February 9, 2009

Eluana Englaro, finally, has died

Italian news agencies have reported that the woman at the heart of a right-to-die debate has died.

Senators who had been debating a bill designed to prevent Eluana Englaro's feeding tubes from being removed observed a minute of silence when the news was read out.

The ANSA agency, citing local, regional and law enforcement officials, reported Monday that Englaro died in the clinic in Udine where she has been cared for the past week.

Apcom news agency also reported the death, citing people close to the family.

THIS IS A BREAKING NEWS UPDATE. Check back soon for further information. AP's earlier story is below.

Italian senators raced Monday to discuss a bill designed to keep a woman in vegetative state from having her feeding tube disconnected, the latest twist in a right-to-die case that has consumed Italy.

The bill aimed at keeping Eluana Englaro alive is expected to win quick approval. It was proposed by forces loyal to Premier Silvio Berlusconi, whose conservative lawmakers have solid majority in Parliament.

Englaro, 38, has been in a vegetative state since she was in a car accident 17 years ago. Her doctors have said her condition is irreversible. Late last year, her father won a decade-long court battle to allow her feeding tubes to be removed, saying that was her wish.

In line with the high court ruling, medical workers on Friday began gradually suspending food and water for Englaro. Citing privacy rules, they have not given updates on the procedure.

But Italy's center-right government, backed by the Vatican, has been pressing to keep her alive, racing against time to pass legislation prohibiting food and water from being suspended for patients who depend on them.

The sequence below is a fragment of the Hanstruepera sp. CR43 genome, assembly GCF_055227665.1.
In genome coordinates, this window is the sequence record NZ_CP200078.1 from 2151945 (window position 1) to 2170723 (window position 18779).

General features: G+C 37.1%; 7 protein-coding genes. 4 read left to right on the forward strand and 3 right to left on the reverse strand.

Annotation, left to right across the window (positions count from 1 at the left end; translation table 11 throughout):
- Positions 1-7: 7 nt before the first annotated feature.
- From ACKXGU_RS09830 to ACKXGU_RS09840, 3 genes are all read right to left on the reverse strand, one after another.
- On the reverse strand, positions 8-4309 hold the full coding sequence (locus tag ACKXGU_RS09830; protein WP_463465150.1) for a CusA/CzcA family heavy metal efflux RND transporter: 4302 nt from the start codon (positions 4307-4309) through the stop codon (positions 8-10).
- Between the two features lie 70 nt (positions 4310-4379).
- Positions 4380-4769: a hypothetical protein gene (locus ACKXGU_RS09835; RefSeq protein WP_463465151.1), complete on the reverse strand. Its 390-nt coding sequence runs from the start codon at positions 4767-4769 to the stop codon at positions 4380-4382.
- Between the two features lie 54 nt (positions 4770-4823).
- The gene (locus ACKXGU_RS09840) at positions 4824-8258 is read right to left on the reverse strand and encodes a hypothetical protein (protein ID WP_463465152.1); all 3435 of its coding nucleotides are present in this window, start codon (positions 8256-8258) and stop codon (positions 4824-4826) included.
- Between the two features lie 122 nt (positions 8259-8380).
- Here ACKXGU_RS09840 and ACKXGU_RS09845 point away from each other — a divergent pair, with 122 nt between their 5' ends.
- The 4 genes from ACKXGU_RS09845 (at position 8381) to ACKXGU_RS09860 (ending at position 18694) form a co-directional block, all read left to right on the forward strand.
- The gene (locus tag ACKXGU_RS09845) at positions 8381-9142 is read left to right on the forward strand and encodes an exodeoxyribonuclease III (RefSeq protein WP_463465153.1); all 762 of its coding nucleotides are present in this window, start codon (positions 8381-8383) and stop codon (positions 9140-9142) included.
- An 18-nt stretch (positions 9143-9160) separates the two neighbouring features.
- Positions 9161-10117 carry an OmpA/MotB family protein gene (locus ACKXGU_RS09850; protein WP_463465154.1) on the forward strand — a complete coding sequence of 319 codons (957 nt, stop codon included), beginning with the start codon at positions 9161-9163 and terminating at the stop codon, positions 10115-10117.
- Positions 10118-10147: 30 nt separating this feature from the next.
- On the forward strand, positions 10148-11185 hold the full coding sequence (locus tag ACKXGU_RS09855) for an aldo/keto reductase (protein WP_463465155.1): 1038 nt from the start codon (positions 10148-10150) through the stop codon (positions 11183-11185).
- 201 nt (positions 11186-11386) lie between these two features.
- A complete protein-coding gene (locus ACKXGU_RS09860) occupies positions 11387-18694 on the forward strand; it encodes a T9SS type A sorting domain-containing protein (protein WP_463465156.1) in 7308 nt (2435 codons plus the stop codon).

After debate, the legislation reached the Senate floor late Monday. The final Senate vote is scheduled for Tuesday, despite amendments that some center-left opposition lawmakers have promised. The lower house scheduled its vote for Wednesday.

Alessandro Pace, constitutional law professor at Rome University, said the law could not apply to Englaro because of previous court rulings but it could affect future right-to-die cases.

Health Minister Maurizio Sacconi, however, has said the text of the law might undergo changes to make sure it can be applied to Englaro.

Her case has stirred strong emotions on both sides of the right-to-die debate. Protesters have been staging daily demonstrations in front of the medical facility in Udine, in northeastern Italy, where Englaro is being cared for.

Italy does not allow euthanasia but patients have a right to refuse treatment. But there is no law that allows them to give advance directions on what treatment they wish to receive if they become unconscious.

Berlusconi has said stopping feeding Englaro is tantamount to the "killing of a human being who is still alive" and claimed that Englaro could in theory even bear a child.

Englaro's neurologist, Dr. Carlo Alberto Defanti, has said aside from her brain injury, Englaro was strong and in good health. In an interview published Monday in the Corriere della Sera newspaper, he said doubted she would die in the first week without food and water.

"From the moment of the suspension to death, some 12-14 days could pass," he was quoted as saying.

Berlusconi's government passed an emergency decree Friday to prevent Englaro from having her tube disconnected. But the move led to a rare institutional crisis, as the country's president, Giorgio Napolitano, rejected it on the grounds the decree defied court rulings.

The Englaro case has drawn comparisons with that of Terri Schiavo, the American woman who died in 2005 after an fierce right-to-die debate.

Schiavo's feeding tube was removed in March 2005. Congress passed a bill to allow a federal court to review the Florida woman's case, and then-President George W. Bush returned from his Texas ranch to sign the bill into law. A federal judge refused to order the tube reinserted, a decision upheld by a federal appeals court and the Supreme Court.

Source: The Associated Press

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